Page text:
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I really thought I would want to kick the door shut on 2013, a year that came roaring in with a cancer battle, months of chemotherapy treatments followed by a bilateral mastectomy and failed reconstruction.
I blogged about my diagnosis and treatment last May, just 2 days before I learned the reconstruction had gone wrong. Instead of winding down the breast cancer experience, I was now starting anew.
There’s not much public discussion of failed reconstruction. Surgeons often like to trash each other: “Oh, I always have to fix his/her mess.” The truth is: breast cancer is a messy business. Reconstruction failures are not uncommon. Mine seemed very random.
In my case, my body rejected the internal “slings” that hold the new construction in place after everything else is removed in a 5 1/2 hour surgery.
The “slings” are made of repurposed sterilized cadaver tissue, an inert substance brought back to life by soaking in water. Once placed in the body, a network of newly grown blood vessels integrate the tissue. Occasionally there is a failure to “integrate” with one of the slings.
I failed to integrate both slings, something my two surgeons said “we’ve never seen before.”
Because the slings were literally disintegrating internally they had to be removed, along with everything else that had been put into place for reconstruction. Just four weeks after my double mastectomy, I was back in the OR for 2 1/2 hours, one of which was dedicated to sanitizing my open chest with shower heads.
Over the next weeks, the skin healed, but without any fat or tissue beneath it, internal scar tissue formed causing the skin to adhere to my rib cage.
I was no longer a candidate for reconstruction, but I could certainly channel Mick Jagger with my new androgynous figure, that is, had it not been for the toll taken on my shoulders.
Two torn rotator cuffs later I decided the cause had to be a combination of chemotherapy, muscles pulling in new directions and a newly degraded posture.
So why would I dare say 2013 was a great year?
First and foremost, I got to make decisions that saved my life.
Secondly, I got to see the music group I discovered online and proposed to my husband and his business partner to manage, explode. ThePianoGuys hit Billboard’s top 20 and now have over 300 million views on YouTube. Along the way, we toured Berlin, Amsterdam, Istanbul, Singapore, Shanghai and Beijing where they produced a stunning music video on The Great Wall. The PBS concert I produced and directed for them had over 1900 airings across the network. Most importantly, I love them personally.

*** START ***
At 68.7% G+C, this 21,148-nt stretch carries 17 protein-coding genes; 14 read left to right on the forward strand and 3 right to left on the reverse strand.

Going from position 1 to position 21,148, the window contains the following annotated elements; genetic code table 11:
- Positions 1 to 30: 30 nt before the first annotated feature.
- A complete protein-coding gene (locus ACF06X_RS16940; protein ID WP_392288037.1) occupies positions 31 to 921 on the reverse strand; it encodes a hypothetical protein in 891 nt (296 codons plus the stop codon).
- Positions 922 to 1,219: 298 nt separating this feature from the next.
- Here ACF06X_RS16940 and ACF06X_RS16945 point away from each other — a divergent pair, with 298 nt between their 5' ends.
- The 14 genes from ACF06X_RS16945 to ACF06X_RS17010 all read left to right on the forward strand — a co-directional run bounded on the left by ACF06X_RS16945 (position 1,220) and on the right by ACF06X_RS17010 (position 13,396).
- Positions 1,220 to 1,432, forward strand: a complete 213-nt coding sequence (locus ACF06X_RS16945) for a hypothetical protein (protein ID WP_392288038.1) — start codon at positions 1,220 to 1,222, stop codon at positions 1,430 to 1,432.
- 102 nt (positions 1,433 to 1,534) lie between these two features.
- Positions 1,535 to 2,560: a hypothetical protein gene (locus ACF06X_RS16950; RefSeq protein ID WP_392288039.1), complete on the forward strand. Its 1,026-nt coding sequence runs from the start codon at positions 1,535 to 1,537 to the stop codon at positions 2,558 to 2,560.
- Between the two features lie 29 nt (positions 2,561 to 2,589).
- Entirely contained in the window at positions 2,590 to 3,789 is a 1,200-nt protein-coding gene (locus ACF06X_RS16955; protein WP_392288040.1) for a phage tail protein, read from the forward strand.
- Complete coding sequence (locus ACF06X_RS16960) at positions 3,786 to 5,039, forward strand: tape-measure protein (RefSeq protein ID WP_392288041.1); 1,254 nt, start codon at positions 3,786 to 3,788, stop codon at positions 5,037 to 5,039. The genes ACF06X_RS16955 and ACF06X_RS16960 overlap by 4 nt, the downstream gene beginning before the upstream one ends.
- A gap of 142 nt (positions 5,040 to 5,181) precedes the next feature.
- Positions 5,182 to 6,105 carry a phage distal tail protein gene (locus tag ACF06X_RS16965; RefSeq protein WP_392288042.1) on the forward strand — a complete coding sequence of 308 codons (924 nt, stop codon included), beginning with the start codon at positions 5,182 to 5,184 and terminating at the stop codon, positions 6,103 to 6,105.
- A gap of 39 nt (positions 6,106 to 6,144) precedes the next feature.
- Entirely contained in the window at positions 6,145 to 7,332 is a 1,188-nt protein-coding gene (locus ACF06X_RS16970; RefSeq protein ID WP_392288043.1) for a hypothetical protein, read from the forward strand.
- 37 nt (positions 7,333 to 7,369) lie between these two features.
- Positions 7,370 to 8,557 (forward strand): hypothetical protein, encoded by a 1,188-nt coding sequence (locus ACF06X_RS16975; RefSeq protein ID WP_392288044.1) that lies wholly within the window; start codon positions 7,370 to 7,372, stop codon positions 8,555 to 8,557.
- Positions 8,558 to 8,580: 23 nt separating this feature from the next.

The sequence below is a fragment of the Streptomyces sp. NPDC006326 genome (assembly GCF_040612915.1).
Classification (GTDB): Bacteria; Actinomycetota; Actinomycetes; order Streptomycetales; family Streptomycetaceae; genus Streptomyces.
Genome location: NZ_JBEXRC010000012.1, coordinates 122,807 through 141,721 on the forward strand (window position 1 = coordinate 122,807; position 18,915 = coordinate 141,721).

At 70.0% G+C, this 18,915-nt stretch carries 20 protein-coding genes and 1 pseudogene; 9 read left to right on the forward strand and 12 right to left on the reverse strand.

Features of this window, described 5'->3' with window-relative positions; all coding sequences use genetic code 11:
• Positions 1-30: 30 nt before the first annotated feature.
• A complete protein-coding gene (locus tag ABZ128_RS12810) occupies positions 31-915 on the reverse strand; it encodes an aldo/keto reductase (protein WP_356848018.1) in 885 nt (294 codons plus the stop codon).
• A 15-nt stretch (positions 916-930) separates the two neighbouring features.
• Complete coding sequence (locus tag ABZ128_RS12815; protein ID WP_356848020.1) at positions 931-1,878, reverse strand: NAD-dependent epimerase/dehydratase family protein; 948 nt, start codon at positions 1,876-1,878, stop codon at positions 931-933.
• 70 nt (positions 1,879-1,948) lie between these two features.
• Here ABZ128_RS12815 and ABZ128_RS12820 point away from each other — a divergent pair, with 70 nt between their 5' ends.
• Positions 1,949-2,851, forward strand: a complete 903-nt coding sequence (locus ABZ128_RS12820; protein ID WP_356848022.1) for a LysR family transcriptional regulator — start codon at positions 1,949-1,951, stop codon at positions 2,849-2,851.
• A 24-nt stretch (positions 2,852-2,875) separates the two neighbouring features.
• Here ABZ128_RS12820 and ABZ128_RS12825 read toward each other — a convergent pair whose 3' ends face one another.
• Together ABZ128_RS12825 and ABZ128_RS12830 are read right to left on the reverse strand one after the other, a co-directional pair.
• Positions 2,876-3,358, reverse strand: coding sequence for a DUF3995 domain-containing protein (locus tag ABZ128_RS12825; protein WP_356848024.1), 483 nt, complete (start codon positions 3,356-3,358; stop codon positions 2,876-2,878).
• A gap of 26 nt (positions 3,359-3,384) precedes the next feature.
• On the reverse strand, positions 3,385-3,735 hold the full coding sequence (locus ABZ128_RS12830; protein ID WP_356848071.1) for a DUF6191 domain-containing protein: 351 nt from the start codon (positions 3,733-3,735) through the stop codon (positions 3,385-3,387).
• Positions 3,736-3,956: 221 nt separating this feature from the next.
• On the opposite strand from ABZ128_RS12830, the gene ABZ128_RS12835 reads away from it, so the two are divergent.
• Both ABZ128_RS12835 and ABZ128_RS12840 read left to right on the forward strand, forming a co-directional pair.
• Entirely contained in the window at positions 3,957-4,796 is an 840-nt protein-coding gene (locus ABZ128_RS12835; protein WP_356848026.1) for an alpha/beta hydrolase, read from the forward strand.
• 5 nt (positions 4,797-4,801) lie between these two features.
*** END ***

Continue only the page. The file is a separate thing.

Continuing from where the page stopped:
In 2013 I took over management of a book manuscript written by an old friend who was set on self publishing. I redirected a more traditional publishing and marketing plan that put Johnny Carson by Henry Bushkin (Houghton Mifflin Harcourt Oct 15 2013) on the NYT best seller list for weeks and was listed as #6 on Janet Maslin’s best books of the year. People Magazine also listed it among the best books of the year.
And there’s still more. As part of the executive producing team, I got to help Nik Wallenda realize his dream to walk across the Grand Canyon before a television audience of 20 million viewers, the largest ever live audience for Discovery.
So how can I say I didn’t love 2013, surrounded by so much brilliance and creativity — especially the gang I ended the year with in Milan where on December 30th I underwent an experimental stem cell treatment to repair both rotator cuffs and prepare the skin on my chest for reconstruction. Ironically, I learned about these new treatments through my work as a founding member of TheCureAlliance, a non-profit group of elite doctors and research scientists who have banded together to share knowledge, break down barriers and find cures for all diseases in the 21st century. After the new year, I’ll be writing about the important research breakthrough that is benefiting me and many others.
Until then, Ciao!